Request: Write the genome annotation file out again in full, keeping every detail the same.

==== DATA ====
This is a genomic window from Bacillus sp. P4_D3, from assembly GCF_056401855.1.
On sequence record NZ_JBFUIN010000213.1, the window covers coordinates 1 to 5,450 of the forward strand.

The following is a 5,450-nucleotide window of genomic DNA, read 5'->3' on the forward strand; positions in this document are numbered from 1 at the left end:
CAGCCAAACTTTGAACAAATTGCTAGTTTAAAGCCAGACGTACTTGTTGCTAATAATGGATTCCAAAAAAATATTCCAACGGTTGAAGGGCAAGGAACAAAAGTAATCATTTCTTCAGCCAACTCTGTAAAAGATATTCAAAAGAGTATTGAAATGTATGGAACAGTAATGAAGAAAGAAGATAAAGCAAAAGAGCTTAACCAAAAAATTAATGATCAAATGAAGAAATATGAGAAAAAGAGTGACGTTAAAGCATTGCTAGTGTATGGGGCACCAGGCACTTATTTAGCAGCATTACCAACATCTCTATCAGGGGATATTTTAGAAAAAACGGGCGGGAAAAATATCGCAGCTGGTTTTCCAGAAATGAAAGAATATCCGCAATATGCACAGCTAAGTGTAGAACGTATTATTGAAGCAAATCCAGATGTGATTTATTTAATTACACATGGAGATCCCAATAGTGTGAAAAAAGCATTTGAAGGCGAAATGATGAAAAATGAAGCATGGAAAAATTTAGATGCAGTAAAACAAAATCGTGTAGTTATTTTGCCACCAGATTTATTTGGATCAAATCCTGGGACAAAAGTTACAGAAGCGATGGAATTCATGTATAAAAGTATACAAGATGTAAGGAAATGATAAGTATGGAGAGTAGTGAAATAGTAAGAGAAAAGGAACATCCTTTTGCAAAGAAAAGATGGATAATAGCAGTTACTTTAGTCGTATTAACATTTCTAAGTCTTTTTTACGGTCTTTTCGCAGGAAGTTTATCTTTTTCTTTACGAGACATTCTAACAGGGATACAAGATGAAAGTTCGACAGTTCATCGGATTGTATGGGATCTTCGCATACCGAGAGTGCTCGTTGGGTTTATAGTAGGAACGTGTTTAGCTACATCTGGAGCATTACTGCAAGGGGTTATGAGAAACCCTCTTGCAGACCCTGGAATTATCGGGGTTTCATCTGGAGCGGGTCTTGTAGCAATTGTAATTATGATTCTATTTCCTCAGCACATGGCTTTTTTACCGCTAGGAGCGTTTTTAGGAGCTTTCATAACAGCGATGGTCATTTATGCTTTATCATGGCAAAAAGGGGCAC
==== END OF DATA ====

This is a genomic window from Bacillus sp. P4_D3, from assembly GCF_056401855.1.
On sequence record NZ_JBFUIN010000213.1, the window covers coordinates 1 to 5,450 of the forward strand.

The following is a 5,450-nucleotide window of genomic DNA, read 5'->3' on the forward strand; positions in this document are numbered from 1 at the left end:
CAGCCAAACTTTGAACAAATTGCTAGTTTAAAGCCAGACGTACTTGTTGCTAATAATGGATTCCAAAAAAATATTCCAACGGTTGAAGGGCAAGGAACAAAAGTAATCATTTCTTCAGCCAACTCTGTAAAAGATATTCAAAAGAGTATTGAAATGTATGGAACAGTAATGAAGAAAGAAGATAAAGCAAAAGAGCTTAACCAAAAAATTAATGATCAAATGAAGAAATATGAGAAAAAGAGTGACGTTAAAGCATTGCTAGTGTATGGGGCACCAGGCACTTATTTAGCAGCATTACCAACATCTCTATCAGGGGATATTTTAGAAAAAACGGGCGGGAAAAATATCGCAGCTGGTTTTCCAGAAATGAAAGAATATCCGCAATATGCACAGCTAAGTGTAGAACGTATTATTGAAGCAAATCCAGATGTGATTTATTTAATTACACATGGAGATCCCAATAGTGTGAAAAAAGCATTTGAAGGCGAAATGATGAAAAATGAAGCATGGAAAAATTTAGATGCAGTAAAACAAAATCGTGTAGTTATTTTGCCACCAGATTTATTTGGATCAAATCCTGGGACAAAAGTTACAGAAGCGATGGAATTCATGTATAAAAGTATACAAGATGTAAGGAAATGATAAGTATGGAGAGTAGTGAAATAGTAAGAGAAAAGGAACATCCTTTTGCAAAGAAAAGATGGATAATAGCAGTTACTTTAGTCGTATTAACATTTCTAAGTCTTTTTTACGGTCTTTTCGCAGGAAGTTTATCTTTTTCTTTACGAGACATTCTAACAGGGATACAAGATGAAAGTTCGACAGTTCATCGGATTGTATGGGATCTTCGCATACCGAGAGTGCTCGTTGGGTTTATAGTAGGAACGTGTTTAGCTACATCTGGAGCATTACTGCAAGGGGTTATGAGAAACCCTCTTGCAGACCCTGGAATTATCGGGGTTTCATCTGGAGCGGGTCTTGTAGCAATTGTAATTATGATTCTATTTCCTCAGCACATGGCTTTTTTACCGCTAGGAGCGTTTTTAGGAGCTTTCATAACAGCGATGGTCATTTATGCTTTATCATGGCAAAAAGGGGCAC